Paranormasight: The Seven Mysteries of Honjo


Review by · May 11, 2023

A well-written story is timeless. In RPGs, we’re typically weighing writing and characters to some degree against presentation and gameplay, but in adventure titles, the story is almost everything. In Paranormasight: The Seven Mysteries of Honjo, we’re essentially playing an occult-themed visual novel set in 1980s Tokyo, Japan. Meandering across different character perspectives, sleuthing a whodunnit, and a bit of time manipulation are integral in the weaving of this tale and its gameplay.

Immediately, we meet The Storyteller standing next to an old-fashioned tube TV. We introduce ourselves to him, and he engages us in a tale of ghosts, murder, and mystery. The actual story begins with Shogo Okiie, a young man beginning a humble career at a local, successful soap factory. He’s standing in a city park at night with a recent friend he’s made, Yoko Fukunaga. The two discuss ghosts, belief in the occult, and trying to spot some specters under the moonlit night. As the conversation drags on, Yoko points at Shogo in horror. Nothing’s behind him, but this is just the start of a long night as Shogo and others begin collecting souls to enact the Rite of Resurrection.

Without going into full detail, the Rite of Resurrection is an old spell that onmyoji—Japanese spellcasting mystics—from centuries ago casted to bring someone back to life. To do so requires a human sacrifice. Perhaps several human sacrifices. During the night, Shogo and others have each been granted a relic representing one of the Seven Mysteries of Honjo, an assortment of urban legends detailing gruesome and tragic deaths that had taken place in Honjo, now Sumida City, within Tokyo. With these relics, the curse bearers can kill someone who meets a condition unique to each relic and steal their souls to begin the Rite of Resurrection.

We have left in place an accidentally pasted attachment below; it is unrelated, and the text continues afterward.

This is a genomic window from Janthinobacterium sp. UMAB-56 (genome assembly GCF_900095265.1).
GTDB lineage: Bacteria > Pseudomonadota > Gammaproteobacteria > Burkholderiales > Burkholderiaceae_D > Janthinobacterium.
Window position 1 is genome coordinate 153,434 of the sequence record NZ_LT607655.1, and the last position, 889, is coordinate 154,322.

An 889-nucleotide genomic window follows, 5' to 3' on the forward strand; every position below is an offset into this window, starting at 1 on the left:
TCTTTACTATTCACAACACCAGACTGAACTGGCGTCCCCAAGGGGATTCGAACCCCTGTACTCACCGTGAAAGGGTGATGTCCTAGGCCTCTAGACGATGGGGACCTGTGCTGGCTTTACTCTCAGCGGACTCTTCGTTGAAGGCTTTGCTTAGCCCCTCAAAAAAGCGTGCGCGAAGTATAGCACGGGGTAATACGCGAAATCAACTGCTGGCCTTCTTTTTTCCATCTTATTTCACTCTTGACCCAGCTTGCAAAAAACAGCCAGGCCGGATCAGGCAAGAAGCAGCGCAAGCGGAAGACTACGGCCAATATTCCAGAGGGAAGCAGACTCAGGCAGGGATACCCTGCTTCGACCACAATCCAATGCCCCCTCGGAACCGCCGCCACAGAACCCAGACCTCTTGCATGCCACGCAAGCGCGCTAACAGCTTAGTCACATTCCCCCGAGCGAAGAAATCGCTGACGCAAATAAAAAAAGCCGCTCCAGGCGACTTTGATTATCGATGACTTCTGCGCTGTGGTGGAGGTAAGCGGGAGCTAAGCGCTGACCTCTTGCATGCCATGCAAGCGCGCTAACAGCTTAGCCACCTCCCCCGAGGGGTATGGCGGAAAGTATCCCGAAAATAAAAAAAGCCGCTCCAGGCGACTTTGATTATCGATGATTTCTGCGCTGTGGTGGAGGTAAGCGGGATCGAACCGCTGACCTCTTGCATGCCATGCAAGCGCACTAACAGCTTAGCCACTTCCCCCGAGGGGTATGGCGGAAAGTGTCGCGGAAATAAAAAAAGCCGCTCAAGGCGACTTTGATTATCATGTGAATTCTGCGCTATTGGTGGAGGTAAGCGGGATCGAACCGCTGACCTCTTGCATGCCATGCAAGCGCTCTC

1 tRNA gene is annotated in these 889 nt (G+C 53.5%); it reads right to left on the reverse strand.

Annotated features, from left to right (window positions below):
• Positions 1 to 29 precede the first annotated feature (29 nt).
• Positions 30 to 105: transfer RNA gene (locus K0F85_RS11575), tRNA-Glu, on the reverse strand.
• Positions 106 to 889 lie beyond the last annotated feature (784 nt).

College girl in front of a telephone booth at a small city park in Paranormasight
Spin 180 for a quick “Boo!” Or enjoy the fake-out.

I could go on and on talking about this because I absolutely love the premise and how the story unfolds. Players eventually gain the ability to retry and move to different time points using a simple chart with thumbnails suggesting what is to take place in each chapter. In addition, players can bounce between different characters, with three others taking center stage eventually: Tsutsumi, a veteran investigator; Harue, a mourning mother who lost her son one year prior; and Yakko, a high school girl who recently lost a dear friend to suicide.

Each character boasts a unique voice, strong convictions, and a complicated past and future. Several other characters of varying importance engage with our core cast and also carry distinct personalities. In fact, I’d say that one of Paranormasight’s strongest features is the dialogue and characters, only potentially second to the premise.

Paranormasight has a lot going on, which isn’t likely to overwhelm the players aside from the wealth of Japanese names thrown around; those unfamiliar with Japanese and people’s names may get a bit lost, but if you’ve played enough Japanese visual novels, it should be fine. In actuality, with as much as the game has going on, that’s exactly why it’s hard to stop playing. Aside from its strong cast, the fact that a handful of people in Sumida City are curse bearers with unique properties makes each character interaction tense as our protagonists try to figure out on the fly who they can trust—or who they can safely kill.